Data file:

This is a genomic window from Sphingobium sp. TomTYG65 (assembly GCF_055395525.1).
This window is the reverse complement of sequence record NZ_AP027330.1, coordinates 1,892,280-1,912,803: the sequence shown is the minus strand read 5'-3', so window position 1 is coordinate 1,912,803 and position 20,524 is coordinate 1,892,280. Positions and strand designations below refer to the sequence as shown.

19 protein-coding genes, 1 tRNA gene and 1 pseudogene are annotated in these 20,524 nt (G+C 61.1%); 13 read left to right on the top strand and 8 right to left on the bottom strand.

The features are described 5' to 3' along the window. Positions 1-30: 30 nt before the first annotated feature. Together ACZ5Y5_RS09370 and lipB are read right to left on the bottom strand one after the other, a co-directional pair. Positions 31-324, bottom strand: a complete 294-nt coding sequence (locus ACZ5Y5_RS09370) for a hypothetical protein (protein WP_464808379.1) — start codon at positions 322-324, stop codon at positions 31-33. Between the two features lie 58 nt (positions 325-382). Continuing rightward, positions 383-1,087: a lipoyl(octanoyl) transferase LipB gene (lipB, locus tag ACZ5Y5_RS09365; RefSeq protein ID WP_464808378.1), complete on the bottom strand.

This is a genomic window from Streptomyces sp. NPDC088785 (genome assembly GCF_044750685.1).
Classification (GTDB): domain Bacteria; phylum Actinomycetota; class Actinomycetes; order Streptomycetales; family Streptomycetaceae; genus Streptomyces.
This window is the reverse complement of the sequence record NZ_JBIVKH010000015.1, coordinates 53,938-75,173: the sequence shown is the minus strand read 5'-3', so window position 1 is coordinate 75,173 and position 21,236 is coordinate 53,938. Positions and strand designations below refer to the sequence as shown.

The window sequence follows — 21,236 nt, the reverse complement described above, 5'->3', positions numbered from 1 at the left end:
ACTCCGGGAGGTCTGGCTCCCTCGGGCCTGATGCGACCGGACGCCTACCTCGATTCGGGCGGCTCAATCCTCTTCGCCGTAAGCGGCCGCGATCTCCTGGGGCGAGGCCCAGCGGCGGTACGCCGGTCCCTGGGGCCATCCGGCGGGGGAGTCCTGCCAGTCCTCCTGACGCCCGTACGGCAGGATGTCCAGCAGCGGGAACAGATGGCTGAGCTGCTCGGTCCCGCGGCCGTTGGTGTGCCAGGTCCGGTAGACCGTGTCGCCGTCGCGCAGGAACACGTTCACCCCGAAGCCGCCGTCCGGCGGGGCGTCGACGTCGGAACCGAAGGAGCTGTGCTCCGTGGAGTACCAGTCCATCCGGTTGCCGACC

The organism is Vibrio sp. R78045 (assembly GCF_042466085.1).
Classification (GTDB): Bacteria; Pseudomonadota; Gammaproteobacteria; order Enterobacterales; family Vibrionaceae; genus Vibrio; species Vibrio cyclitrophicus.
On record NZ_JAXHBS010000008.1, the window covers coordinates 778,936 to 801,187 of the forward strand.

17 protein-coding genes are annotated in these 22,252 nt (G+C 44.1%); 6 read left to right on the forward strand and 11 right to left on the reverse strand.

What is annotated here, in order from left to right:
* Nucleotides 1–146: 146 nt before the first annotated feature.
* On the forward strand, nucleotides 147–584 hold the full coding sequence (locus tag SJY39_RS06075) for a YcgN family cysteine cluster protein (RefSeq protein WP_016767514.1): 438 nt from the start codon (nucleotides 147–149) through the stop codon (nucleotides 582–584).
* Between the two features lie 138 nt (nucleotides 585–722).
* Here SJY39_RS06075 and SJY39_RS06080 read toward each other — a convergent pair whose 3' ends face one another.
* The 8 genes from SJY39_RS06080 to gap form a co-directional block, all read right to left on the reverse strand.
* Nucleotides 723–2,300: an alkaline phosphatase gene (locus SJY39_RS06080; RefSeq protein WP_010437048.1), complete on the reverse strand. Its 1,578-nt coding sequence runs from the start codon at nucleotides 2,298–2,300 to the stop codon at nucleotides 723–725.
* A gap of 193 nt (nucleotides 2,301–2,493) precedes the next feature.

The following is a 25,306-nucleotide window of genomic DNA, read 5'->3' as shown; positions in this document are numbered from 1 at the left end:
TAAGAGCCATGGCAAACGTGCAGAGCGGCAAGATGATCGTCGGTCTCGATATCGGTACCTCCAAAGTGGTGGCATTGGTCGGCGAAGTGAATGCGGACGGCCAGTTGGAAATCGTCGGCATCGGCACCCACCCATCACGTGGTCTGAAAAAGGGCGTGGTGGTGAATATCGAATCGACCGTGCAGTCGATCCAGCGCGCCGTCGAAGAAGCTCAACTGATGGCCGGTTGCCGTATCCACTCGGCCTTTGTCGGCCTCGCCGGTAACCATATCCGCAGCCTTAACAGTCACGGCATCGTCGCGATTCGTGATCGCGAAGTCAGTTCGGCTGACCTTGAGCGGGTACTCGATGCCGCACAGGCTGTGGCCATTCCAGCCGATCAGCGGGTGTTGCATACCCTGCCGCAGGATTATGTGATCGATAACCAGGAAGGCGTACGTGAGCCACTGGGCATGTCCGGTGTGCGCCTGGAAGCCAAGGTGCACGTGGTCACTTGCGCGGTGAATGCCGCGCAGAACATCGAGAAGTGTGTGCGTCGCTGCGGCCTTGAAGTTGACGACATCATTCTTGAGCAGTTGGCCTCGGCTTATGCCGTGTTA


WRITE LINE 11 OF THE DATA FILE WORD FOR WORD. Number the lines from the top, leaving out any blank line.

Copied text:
Classification (GTDB): Bacteria; Pseudomonadota; Gammaproteobacteria; order Enterobacterales; family Vibrionaceae; genus Vibrio; species Vibrio cyclitrophicus.